Before the Babykins was born, I hadn’t given much thought to the kind of parenting style I might adopt. The only thing I knew for sure is that I wanted to breastfeed. Other than that, my philosophy for the early days was very much ‘No Expectations, No Pressure’; the less you expect to be able to do anything, the less pressure on you to perform, the more surprising when you feel up to it! As it turned out, I didn’t feel up to anything for a good three weeks after the birth. It was a truly rotten time, and if I had thought I should be able to cook or clean during that time, I would have felt like a failure when it became clear it wasn’t going to happen. Instead, as I struggled to find even an ounce of energy to feed myself, I stayed in bed with the Babykins and went with the flow.
I liked the idea of a co-sleeping bed, but we couldn’t afford it and so our only hope was that the baby would take to the Moses basket and the crib and eventually to the cot. She did stay in the Moses basket for a while but outgrew it quite quickly, and moving her to the crib proved impossible. She is a very noisy sleeper as are a lot of babies, and during those neurotic first weeks, I struggled to relax and sleep deeply, and found it easier to help her fall asleep on my chest then move her next to me in bed. And so we ended up co-sleeping.
I dare say it has been more difficult for Hubby than for me to share our bed. The double bed is on the small side; he moves a lot in his sleep and was worried he might hit her; and of course he needs to get up in the morning to go to work, no wonder he was feeling twitchy at the start. In theory, I could catch up on sleep during the day. Unfortunately I am actually physically incapable of falling asleep anywhere other than in my bed in the dark at night so the old “sleep when the baby sleep” recommendation is wasted on me. But at least I can stay at home and potter about in a daze if necessary. In any case, we managed for a couple of months.
Since yesterday however, thanks to the incredible generosity of my sister and her partner, we are now the proud owners of a co-sleeping crib, which attaches to the side of our bed. It’s wonderful, with a lovely veil all around it in gender-neutral yellow.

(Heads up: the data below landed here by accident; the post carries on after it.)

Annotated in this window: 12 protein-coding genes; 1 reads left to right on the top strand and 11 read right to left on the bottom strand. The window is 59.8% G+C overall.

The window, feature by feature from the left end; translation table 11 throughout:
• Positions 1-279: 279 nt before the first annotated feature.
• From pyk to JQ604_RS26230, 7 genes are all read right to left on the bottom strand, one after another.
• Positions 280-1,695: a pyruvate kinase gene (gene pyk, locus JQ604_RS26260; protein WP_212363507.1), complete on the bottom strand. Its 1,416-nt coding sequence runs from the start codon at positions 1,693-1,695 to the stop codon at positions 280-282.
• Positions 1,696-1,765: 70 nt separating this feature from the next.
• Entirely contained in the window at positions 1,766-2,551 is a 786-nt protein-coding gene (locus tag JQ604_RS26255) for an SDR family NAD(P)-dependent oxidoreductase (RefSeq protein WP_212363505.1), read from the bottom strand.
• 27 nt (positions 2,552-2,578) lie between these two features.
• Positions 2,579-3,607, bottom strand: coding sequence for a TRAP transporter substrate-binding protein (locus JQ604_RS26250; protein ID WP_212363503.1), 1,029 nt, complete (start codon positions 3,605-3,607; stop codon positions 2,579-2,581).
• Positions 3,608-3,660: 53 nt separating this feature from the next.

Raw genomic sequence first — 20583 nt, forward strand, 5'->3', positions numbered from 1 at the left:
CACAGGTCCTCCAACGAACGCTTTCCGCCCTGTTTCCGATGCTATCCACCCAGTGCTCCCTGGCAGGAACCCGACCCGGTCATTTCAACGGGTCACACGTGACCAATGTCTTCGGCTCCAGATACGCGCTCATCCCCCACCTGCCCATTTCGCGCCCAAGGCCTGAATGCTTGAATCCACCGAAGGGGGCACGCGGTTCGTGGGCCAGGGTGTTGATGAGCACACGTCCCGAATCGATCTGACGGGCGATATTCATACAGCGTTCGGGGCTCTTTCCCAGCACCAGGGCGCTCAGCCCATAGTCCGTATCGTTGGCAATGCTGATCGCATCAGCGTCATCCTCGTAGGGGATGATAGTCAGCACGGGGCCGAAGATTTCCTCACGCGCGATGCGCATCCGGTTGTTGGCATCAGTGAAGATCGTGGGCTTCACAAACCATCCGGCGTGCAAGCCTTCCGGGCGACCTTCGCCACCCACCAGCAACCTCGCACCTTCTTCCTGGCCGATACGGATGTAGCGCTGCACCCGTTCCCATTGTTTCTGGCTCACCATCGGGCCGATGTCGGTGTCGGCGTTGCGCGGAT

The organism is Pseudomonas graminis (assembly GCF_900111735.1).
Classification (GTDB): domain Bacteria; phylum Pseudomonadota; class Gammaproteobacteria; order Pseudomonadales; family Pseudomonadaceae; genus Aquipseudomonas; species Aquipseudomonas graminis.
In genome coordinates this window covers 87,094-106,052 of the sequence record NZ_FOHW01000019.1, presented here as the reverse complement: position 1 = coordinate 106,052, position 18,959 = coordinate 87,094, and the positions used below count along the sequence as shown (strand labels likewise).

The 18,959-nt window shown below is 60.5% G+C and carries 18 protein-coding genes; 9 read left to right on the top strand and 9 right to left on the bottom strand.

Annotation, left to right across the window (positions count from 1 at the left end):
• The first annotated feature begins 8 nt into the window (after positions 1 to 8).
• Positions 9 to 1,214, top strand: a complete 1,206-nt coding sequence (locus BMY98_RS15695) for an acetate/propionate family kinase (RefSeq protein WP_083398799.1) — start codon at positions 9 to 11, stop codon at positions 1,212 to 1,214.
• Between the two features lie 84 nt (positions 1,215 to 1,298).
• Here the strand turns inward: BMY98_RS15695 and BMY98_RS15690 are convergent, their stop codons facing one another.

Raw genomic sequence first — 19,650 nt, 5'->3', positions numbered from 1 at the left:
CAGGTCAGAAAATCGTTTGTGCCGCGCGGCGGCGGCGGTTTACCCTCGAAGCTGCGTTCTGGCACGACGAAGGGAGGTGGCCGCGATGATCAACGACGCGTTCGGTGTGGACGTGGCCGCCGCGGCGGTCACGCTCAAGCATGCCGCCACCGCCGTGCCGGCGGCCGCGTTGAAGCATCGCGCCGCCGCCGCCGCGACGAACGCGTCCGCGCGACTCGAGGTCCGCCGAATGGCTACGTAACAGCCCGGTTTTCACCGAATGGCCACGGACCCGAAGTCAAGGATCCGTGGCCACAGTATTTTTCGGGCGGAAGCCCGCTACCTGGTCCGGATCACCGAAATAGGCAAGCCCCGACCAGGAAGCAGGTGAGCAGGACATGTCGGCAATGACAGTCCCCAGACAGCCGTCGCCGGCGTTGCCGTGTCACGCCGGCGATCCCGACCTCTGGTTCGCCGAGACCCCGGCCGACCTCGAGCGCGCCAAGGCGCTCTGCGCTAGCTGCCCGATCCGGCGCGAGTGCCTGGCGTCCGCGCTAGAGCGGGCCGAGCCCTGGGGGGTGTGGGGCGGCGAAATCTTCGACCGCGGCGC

Regaining my half of the bed last night felt like a luxury and I am somewhat relieved that the Babykins has her own space now, as she definitely has her daddy’s habits of sleeping with her arms all over the place! Our only other option would have been to invest in a King-size bed (still not a bad idea I reckon!).
It wasn’t the most peaceful night for me or her, but I wasn’t expecting it to be, it will probably take a few nights for her to get used to her new space. She did wake up more easily than when she is in our bed, waking around 1am, 2.40am and 4.20am, when I decided to move her a little bit closer to me and she then slept until 8.30am, which is pretty darn good!
When I say that we co-sleep, I often get a funny look from people, and a common comment goes along the lines of ‘you better move her out soon or she will never sleep well on her own’. But if I’m honest, I don’t really care. I don’t know any 10-year-olds who still sleep with their parents, or any adults for that matter. When I was looking into it, I realised that it is a very Western concept that children should sleep in their own room and in their own bed from an early age. There are plenty of cultures where co-sleeping is a way of life. I am therefore not particularly worried about making a ‘rod for my own back’.
It is sad that health professionals in the UK are not able to officially recommend co-sleeping, although I understand why they cannot. Many of the midwives I have spoken to admitted to co-sleeping with their own children. The safety rules are easy enough to follow, and the benefits in my experience are worth it. More sleep for baby and mother, lower risk of SIDS (Sudden Infant Death Syndrome), easier to breastfeed, what’s not to like?
Co-sleeping is lovely. I love it when my daughter pats my cheek before going to sleep, or when she curls her hand in my hair, and that she snuggles herself close in her sleep so that we wake up nose to nose. I love it that the first thing she does when she wakes up is smile at me. I love it that she never cries at night unless she is in actual pain, and that I don’t have to get out of bed to feed her. For my own sanity, this is the route we have taken and I do not regret it.
For more information on co-sleeping: Co-sleeping, Yes, No, Sometimes?